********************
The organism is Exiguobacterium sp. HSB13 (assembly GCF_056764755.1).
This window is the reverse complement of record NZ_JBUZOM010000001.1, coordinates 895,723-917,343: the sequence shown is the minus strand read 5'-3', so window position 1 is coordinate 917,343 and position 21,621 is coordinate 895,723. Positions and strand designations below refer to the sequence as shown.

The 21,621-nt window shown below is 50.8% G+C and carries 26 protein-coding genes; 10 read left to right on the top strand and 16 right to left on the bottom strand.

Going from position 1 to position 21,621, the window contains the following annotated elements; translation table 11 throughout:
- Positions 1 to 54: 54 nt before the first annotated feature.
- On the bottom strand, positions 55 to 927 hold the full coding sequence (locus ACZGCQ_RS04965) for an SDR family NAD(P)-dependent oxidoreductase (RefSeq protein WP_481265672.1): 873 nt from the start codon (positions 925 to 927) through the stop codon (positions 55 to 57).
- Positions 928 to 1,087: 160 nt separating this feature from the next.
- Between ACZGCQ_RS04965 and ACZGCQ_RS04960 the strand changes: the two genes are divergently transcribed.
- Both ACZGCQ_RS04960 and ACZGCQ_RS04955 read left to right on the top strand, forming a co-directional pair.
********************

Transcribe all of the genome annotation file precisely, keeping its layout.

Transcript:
The organism is Exiguobacterium sp. HSB13 (assembly GCF_056764755.1).
This window is the reverse complement of record NZ_JBUZOM010000001.1, coordinates 895,723-917,343: the sequence shown is the minus strand read 5'-3', so window position 1 is coordinate 917,343 and position 21,621 is coordinate 895,723. Positions and strand designations below refer to the sequence as shown.

The 21,621-nt window shown below is 50.8% G+C and carries 26 protein-coding genes; 10 read left to right on the top strand and 16 right to left on the bottom strand.

Going from position 1 to position 21,621, the window contains the following annotated elements; translation table 11 throughout:
- Positions 1 to 54: 54 nt before the first annotated feature.
- On the bottom strand, positions 55 to 927 hold the full coding sequence (locus ACZGCQ_RS04965) for an SDR family NAD(P)-dependent oxidoreductase (RefSeq protein WP_481265672.1): 873 nt from the start codon (positions 925 to 927) through the stop codon (positions 55 to 57).
- Positions 928 to 1,087: 160 nt separating this feature from the next.
- Between ACZGCQ_RS04965 and ACZGCQ_RS04960 the strand changes: the two genes are divergently transcribed.
- Both ACZGCQ_RS04960 and ACZGCQ_RS04955 read left to right on the top strand, forming a co-directional pair.